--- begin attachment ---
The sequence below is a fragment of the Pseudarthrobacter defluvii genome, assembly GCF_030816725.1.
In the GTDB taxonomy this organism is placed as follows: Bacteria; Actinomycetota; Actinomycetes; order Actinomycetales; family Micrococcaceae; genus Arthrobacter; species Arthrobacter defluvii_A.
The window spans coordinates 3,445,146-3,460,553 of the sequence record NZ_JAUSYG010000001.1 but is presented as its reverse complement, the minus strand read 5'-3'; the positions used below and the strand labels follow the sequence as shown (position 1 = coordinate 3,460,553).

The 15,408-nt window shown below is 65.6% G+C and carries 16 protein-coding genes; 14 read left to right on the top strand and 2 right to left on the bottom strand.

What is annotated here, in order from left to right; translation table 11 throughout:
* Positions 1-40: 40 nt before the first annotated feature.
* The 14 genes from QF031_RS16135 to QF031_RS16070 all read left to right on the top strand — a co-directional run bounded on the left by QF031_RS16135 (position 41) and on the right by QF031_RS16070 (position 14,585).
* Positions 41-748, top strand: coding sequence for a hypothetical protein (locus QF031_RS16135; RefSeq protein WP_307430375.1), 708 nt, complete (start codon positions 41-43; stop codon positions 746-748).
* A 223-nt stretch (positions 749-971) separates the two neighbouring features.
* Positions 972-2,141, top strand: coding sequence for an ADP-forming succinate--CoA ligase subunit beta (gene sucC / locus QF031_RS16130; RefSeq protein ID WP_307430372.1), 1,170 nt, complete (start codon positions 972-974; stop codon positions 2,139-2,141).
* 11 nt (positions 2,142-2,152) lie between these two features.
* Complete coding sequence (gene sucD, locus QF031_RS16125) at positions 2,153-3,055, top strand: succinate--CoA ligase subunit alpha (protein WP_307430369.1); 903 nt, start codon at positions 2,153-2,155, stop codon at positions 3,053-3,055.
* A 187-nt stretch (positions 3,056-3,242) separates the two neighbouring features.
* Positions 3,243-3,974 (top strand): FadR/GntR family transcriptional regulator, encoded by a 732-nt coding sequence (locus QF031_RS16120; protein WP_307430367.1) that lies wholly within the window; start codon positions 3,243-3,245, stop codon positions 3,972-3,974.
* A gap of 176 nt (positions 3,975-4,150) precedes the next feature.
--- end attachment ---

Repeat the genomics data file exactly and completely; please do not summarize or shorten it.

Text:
The sequence below is a fragment of the Pseudarthrobacter defluvii genome, assembly GCF_030816725.1.
In the GTDB taxonomy this organism is placed as follows: Bacteria; Actinomycetota; Actinomycetes; order Actinomycetales; family Micrococcaceae; genus Arthrobacter; species Arthrobacter defluvii_A.
The window spans coordinates 3,445,146-3,460,553 of the sequence record NZ_JAUSYG010000001.1 but is presented as its reverse complement, the minus strand read 5'-3'; the positions used below and the strand labels follow the sequence as shown (position 1 = coordinate 3,460,553).

The 15,408-nt window shown below is 65.6% G+C and carries 16 protein-coding genes; 14 read left to right on the top strand and 2 right to left on the bottom strand.

What is annotated here, in order from left to right; translation table 11 throughout:
* Positions 1-40: 40 nt before the first annotated feature.
* The 14 genes from QF031_RS16135 to QF031_RS16070 all read left to right on the top strand — a co-directional run bounded on the left by QF031_RS16135 (position 41) and on the right by QF031_RS16070 (position 14,585).
* Positions 41-748, top strand: coding sequence for a hypothetical protein (locus QF031_RS16135; RefSeq protein WP_307430375.1), 708 nt, complete (start codon positions 41-43; stop codon positions 746-748).
* A 223-nt stretch (positions 749-971) separates the two neighbouring features.
* Positions 972-2,141, top strand: coding sequence for an ADP-forming succinate--CoA ligase subunit beta (gene sucC / locus QF031_RS16130; RefSeq protein ID WP_307430372.1), 1,170 nt, complete (start codon positions 972-974; stop codon positions 2,139-2,141).
* 11 nt (positions 2,142-2,152) lie between these two features.
* Complete coding sequence (gene sucD, locus QF031_RS16125) at positions 2,153-3,055, top strand: succinate--CoA ligase subunit alpha (protein WP_307430369.1); 903 nt, start codon at positions 2,153-2,155, stop codon at positions 3,053-3,055.
* A 187-nt stretch (positions 3,056-3,242) separates the two neighbouring features.
* Positions 3,243-3,974 (top strand): FadR/GntR family transcriptional regulator, encoded by a 732-nt coding sequence (locus QF031_RS16120; protein WP_307430367.1) that lies wholly within the window; start codon positions 3,243-3,245, stop codon positions 3,972-3,974.
* A gap of 176 nt (positions 3,975-4,150) precedes the next feature.